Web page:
2. Simple it might seem, difficult it might be

I initially thought Ex 2.18 would be dead easy; it was simple: reverse a scheme list. I realized my folly after spending the better part of an hour battling the task. Unlike pointer-based lists in C-like languages, the Scheme list is a chain of pairs, each pair points to another pair and so on. This negated walking down the list and reversing pointer directions.

Recursion was tricky since getting the second half of a list pair (i.e. cdr list) brought the entire sublist instead of just the element! The reversal task involved the following restrictions:

  • No variables allowed
  • Only the top element of a sublist can be retrieved while walking down the list
  • The procedure should recursively construct a new list simultaneously
  • Retrieval of elements at arbitrary positions is difficult; although possible, the absence of variables makes this useless.

My first approach worked but created a wrong data structure; Alhamdulillaah I eventually got the right solution. An elegant solution I found online solved the reversal problem simply – reversing a list is equivalent to appending the first element of the list to the reversal of the remaining elements.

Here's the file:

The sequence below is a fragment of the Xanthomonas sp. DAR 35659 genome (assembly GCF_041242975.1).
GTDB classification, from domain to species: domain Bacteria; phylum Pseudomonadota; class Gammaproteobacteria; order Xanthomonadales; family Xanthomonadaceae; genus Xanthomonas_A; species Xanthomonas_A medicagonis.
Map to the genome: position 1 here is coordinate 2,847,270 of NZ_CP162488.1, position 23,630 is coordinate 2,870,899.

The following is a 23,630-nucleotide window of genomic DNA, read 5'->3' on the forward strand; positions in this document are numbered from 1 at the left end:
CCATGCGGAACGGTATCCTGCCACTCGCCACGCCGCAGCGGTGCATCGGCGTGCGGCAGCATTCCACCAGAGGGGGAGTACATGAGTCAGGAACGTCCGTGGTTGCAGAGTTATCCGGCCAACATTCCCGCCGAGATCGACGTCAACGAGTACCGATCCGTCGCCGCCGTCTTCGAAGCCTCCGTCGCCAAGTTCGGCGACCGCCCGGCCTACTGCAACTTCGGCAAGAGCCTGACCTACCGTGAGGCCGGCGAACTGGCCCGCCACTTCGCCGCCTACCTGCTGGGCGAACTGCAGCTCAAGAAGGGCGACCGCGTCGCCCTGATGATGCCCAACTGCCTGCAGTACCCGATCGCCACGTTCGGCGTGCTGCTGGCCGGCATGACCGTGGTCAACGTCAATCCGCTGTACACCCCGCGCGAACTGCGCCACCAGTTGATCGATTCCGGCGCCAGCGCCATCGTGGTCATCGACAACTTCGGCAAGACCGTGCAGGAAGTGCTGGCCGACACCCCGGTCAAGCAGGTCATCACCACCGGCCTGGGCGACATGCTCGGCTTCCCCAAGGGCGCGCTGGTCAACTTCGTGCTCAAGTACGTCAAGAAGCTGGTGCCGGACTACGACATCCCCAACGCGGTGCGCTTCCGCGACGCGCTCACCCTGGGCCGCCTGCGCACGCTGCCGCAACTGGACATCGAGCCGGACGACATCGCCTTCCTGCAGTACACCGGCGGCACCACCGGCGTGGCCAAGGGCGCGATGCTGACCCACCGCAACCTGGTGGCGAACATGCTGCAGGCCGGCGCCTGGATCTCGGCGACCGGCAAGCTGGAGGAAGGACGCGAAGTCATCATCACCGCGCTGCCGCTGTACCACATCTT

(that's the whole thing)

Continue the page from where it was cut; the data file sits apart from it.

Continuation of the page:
3. Languages influence thinking and problem modelling

Languages play a big role in the way we think and write code, most of us see programming tasks through an ‘imperative’ pair of glasses. Alhamdulillah the SICP book is giving me a new pair of glasses. Don’t we all need a new pair of glasses every now and then?

Imagine a simple task: calculate the sum of the squares of the odd numbers in an array. The snippets below show both the imperative and functional styles of solving the problem.

function isOdd(num) {
    return (num %2 ) === 1;

function square(num) {
    return num * num;

//imperative style
function sumOddSq(arr) {
  var sumOddSq = 0;
  for(var i=0, l=arr.length; i < l; i++) {
      if(isOdd(arr[i])) {
          sumOddSq += square(arr[i]);
  return sumOddSq;

//functional style
function sumOddSq2(arr) {
  return arr.filter(isOdd)
            .reduce(function (val, acc) {
                return val + acc;
            }, 0);

sumOddSq([1,2,3]);   //10
sumOddSq2([1,2,3]);  //10

The imperative approach involves walking through the array, checking for odd numbers, squaring those odd numbers and updating the sum as you go along. Using a functional programming approach, the task involves filtering the sequence for odd numbers, mapping the filtered numbers to their squares and then reducing these squares to a sum.